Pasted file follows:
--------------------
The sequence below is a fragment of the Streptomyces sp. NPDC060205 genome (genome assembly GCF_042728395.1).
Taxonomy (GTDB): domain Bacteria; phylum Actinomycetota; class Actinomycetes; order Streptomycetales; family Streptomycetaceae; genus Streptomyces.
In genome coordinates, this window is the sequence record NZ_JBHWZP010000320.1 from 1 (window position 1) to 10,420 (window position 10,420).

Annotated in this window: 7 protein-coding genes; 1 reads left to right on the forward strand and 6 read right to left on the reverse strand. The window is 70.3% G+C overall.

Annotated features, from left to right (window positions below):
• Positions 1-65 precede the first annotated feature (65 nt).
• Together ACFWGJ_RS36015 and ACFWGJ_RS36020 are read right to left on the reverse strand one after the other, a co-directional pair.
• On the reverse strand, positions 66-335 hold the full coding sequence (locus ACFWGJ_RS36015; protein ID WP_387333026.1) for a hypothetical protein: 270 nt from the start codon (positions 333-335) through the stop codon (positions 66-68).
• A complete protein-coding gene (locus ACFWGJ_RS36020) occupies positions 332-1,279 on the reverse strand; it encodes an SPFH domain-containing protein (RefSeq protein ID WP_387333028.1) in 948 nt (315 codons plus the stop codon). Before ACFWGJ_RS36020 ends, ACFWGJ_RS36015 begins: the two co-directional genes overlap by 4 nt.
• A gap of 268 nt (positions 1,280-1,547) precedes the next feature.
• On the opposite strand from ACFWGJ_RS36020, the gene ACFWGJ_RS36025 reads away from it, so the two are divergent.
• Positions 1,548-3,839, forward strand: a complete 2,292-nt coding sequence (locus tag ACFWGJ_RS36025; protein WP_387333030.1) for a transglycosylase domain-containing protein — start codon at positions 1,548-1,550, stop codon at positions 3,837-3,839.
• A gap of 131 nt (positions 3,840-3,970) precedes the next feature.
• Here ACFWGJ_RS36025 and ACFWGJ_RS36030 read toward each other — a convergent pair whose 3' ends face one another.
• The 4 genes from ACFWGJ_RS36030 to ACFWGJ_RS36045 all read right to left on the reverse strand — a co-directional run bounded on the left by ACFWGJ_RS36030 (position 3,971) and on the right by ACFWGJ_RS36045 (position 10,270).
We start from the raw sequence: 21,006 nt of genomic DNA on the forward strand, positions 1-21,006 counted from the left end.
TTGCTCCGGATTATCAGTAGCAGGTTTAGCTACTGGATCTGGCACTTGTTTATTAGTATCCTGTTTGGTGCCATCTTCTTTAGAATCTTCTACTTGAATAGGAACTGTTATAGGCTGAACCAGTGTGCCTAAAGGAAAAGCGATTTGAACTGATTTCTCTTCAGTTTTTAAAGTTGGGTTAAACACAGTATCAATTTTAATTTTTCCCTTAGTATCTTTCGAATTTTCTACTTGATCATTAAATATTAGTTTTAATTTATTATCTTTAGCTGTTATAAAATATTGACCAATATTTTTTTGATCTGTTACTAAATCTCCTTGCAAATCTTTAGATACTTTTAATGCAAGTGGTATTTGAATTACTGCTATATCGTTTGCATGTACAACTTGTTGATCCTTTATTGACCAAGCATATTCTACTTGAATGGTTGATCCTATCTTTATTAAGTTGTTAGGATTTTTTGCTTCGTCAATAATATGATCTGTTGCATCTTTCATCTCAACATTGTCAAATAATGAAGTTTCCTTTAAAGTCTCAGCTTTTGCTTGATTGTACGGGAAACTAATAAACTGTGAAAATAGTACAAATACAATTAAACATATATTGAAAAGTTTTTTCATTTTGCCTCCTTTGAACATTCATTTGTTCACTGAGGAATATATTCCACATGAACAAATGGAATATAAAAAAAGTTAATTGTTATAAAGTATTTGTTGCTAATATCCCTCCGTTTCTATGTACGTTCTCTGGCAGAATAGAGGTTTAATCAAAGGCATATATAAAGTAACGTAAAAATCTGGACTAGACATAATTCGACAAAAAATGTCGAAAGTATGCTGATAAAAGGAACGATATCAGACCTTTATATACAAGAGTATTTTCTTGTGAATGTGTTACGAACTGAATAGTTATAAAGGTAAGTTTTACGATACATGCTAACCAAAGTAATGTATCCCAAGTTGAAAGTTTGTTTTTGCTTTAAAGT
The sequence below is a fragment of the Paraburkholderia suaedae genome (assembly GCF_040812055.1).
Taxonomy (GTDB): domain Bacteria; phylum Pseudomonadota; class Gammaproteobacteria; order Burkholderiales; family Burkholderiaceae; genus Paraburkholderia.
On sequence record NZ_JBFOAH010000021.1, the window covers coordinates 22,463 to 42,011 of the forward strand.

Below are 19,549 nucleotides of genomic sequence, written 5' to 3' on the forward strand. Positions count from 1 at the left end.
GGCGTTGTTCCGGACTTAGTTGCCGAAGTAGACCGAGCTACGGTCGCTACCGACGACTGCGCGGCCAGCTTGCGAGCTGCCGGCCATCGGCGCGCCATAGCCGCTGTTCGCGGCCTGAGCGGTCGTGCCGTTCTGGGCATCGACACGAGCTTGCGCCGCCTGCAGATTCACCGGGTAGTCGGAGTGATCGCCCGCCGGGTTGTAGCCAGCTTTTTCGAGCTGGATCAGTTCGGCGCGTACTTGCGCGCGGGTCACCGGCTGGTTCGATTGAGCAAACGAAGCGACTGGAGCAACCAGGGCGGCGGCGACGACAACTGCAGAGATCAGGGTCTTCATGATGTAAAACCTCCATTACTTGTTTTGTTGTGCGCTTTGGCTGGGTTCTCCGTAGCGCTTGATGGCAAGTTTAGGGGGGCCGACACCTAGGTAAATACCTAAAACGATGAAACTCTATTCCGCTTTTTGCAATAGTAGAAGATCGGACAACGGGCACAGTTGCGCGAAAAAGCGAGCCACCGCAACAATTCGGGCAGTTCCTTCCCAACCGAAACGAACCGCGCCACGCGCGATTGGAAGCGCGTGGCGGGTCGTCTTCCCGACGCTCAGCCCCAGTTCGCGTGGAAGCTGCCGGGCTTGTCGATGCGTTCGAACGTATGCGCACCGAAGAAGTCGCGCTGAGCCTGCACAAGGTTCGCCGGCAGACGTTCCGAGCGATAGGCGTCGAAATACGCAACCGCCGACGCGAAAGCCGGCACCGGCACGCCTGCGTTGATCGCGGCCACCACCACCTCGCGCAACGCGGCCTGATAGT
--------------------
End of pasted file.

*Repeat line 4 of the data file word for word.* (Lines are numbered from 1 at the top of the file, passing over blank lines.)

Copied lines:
Annotated in this window: 7 protein-coding genes; 1 reads left to right on the forward strand and 6 read right to left on the reverse strand. The window is 70.3% G+C overall.